Because the study of the way is like this, walls, tiles and pebbles are mind. . . . At this time a wall crumbling away allows you to study the ten directions.
—Dogen, Body-and-Mind Study of the Way
As for towns and cities—they are (to those who can see) old tree trunks, riverbed gravels, oil seeps, landslide scrapes, blowdowns and burns, the leavings after floods, coral colonies, paper-wasp nests, beehives, rotting logs, watercourses, rock-cleavage lines, guano heaps, feeding frenzies, courting and strutting bowers, look-out rocks, and ground-squirrel apartments. And for a few people, they are also palaces. . . .
—Gary Snyder, The Practice of the Wild
In old-fashioned stores, still sometimes to be found in country towns, you could once see a sign in the window that reassured you: “Feel free to look around. No obligation to buy.” An era that obviously still respected dreaming forms of awareness; still respected people; in fact, had not yet invented “consumers.” I pay homage to that old vanishing courtesy by taking its invitation much further, out of the shop and into the street.
Zen literature is replete with exquisite imagery of the natural world—both because of the kind of barely urban world in which Taoism, Chan and Zen arose, and because of the kinds of places where monasteries, temples and hermitages tend to be built. Mountains, rivers, rocks, trees, grasses, clouds, blossoms and moon richly elaborate and differentiate our original face—more readily, maybe, than the world of streets and fire hydrants and electricity substations.
The flower in the grass may point the way with humble ease. But what about wall rubble and discarded plastic toys and broken tiles in the weeds? That too is where we live; it is a fragment of our regular world of human trouble and riches, and we have to meet it. I suggest we have to love it as well, tend it with our open attention, redeem it with our full imagination. To fail to truly attend to it is to lay waste the place right where we are, where we live our lives, where practice begins. It is to agree to live with indifference.
Is indifference so bad? Well, strange as it may first sound, it is a kind of terrorism, which from one angle of view may be thought of as the extreme expression of contemptuous indifference for the human world. A friend who is an ecophilosopher has suggested the only truly dangerous places in our human world are the only truly unloved ones. The concrete canyon of a freeway, the dark, fluoro-lit intestines of a grease-stained carparking station, the urine-desecrated stairwell. . . . And part of the danger is that we can’t be truly happy there.
When we recognize a place, or an aspect of a place, when we bless it with our inner recognition, then we know it to be part of us, and something can begin to live there. A home is made, a haven, in the most unlikely place. Until then, we dump there everything that we don’t like about ourselves, and it will seep back into our dreams like toxic waste.
Counterterrorism, in this sense, is to actively take up the practice of loving the order of matter generally. This is not the act of shopping—of turning compulsively towards material goods as though suffering and loss may be magically eased by that hankering. It is more subtly the act of not turning away, of not breaking faith with the things of this world. It is feeling for the mysteries beneath appearances, in other words, the far side of shopping.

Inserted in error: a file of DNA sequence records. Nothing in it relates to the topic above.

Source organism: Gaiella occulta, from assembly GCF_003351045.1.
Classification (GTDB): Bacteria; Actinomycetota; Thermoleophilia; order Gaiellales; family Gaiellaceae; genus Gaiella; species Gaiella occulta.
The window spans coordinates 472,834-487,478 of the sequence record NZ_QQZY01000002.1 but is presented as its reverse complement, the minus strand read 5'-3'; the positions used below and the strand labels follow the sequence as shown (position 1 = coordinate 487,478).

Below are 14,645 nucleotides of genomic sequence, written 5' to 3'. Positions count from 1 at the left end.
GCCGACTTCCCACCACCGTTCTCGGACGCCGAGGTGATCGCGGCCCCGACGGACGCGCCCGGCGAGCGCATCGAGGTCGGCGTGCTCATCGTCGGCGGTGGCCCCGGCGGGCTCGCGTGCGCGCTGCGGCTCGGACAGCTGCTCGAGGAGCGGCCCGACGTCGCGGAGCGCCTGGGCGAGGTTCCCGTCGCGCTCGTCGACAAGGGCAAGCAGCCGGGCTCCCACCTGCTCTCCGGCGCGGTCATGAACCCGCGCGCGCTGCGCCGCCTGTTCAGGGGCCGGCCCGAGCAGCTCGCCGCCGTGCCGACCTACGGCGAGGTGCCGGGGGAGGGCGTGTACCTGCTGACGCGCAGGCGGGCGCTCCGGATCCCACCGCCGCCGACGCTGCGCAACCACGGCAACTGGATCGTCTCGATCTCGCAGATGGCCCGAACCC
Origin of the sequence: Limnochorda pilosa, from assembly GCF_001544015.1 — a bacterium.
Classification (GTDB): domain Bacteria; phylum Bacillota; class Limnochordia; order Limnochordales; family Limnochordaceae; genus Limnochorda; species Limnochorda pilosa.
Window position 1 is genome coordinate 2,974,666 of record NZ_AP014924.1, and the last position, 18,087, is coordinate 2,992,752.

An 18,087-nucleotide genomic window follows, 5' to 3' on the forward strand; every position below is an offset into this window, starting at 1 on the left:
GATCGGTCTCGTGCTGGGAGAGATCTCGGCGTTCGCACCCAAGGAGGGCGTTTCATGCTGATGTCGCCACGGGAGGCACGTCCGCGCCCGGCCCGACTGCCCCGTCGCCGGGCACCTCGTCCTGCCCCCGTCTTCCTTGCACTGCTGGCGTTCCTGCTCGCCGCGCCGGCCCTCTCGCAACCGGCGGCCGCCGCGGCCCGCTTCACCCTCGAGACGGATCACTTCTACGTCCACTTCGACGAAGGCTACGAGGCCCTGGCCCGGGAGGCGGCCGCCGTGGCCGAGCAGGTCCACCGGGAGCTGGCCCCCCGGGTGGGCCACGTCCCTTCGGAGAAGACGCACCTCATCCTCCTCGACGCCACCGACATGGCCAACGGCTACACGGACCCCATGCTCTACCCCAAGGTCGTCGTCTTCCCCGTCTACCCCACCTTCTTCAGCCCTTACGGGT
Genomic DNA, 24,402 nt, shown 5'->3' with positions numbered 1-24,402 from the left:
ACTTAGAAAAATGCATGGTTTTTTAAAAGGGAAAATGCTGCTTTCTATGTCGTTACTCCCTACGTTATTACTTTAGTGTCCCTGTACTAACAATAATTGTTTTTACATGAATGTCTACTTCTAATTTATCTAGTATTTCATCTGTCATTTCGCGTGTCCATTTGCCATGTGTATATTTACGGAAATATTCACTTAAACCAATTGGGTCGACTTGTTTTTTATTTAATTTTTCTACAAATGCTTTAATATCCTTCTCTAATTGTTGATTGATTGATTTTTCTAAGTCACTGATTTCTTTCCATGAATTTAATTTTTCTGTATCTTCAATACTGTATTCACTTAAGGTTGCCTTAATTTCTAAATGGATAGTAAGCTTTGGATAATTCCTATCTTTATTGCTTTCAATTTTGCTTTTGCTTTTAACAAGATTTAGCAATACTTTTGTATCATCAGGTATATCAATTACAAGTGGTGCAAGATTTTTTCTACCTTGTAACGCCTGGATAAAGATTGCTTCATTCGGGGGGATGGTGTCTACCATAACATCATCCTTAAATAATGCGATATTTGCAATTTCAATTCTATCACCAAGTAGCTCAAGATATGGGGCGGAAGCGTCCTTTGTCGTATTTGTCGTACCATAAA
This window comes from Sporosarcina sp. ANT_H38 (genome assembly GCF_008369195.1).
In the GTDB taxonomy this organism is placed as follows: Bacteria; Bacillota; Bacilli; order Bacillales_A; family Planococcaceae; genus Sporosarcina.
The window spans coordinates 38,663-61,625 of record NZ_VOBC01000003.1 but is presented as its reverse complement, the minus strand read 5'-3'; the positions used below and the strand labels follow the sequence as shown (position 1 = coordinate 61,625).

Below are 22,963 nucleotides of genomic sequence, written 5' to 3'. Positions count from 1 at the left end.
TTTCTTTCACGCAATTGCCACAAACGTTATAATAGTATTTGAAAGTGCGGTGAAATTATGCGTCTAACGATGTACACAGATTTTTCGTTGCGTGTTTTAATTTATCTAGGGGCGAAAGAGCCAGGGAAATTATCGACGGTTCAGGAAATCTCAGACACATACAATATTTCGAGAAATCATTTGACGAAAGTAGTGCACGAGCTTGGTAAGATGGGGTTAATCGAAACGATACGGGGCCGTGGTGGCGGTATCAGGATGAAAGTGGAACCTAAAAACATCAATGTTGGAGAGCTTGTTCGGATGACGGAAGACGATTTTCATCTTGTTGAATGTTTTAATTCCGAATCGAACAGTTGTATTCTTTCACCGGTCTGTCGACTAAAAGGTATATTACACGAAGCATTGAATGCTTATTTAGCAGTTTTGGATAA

So you can wander across an abandoned lot and begin to discover the suggestive fragments and relics of human life preserved in it, partly breaking the surface, molded into ephemeral sculpture. Or an improbable cluster of objects strange to one another but embedded together in strange kinship and richly art-directed by time. You can become an aficionado of outback gold field rubbish tips, where gadgets grown extraordinary and unintelligible by time have become welded and melded by rust into things both beautiful and so gone they can never be explained. When you feel free to look around, many of the beauties arise through a secret love of ruins and fascination with the sea-change of time; and others come with the sheen of nostalgia—but in its perverse mode, unsentimental.
A flattened tin can, as blood-red in its rust as the red dust that the heart so loves out there among the olive-gray saltbushes, can be a treasure to take home with you—on its upturned base, an imprint of the map of Australia. When you handle it, the dust as fine as incense ash, silt-layer memory of an ancient sea, lightly coats your fingers.
Each treasure starts with a sense of the world as distinct and penetrating, a little piece of the world’s grit trapped in the soft wet open eye. It is something like a pearl. The grit or grain of the world washes into the tender open oyster of the embodied self and leaves its residue—a kind of suffering accepted. Then it can suffer a slow sea-change in the depths of psyche, memory and imagination, and the abrasions of the world become gradually pearlescent, many layered, spun around the embedded injury to make it no longer alien but tolerable, included and strangely beautiful over time. So this receptiveness to the world is like practice, is practice—accepting the pain of openness in a human body, and turning that way. A storehouse of treasures is opening of its own accord inside yourself. Just letting it in is part of it. The rest is the willingness to play. That is the fantastic, uncalled-for, inspired movement back towards the suffering, the forgotten, unloved or overlooked thing. That’s the real meeting.
Such a sense of play is a true antidote to terrorism and its mortal fear of life, its aloofness from the complexity and duration of suffering, and its literally deadly disrespect for the comical and lovely human effort of making a world. I want to call our common comical, lovely, ugly human world “the street,” the shared social space we build and desecrate together. And I want to ask, what happens if we agree to live fully in the glorious mixed feast of the street? What secret dimension of play, what unexpected homecoming, may that open up in us?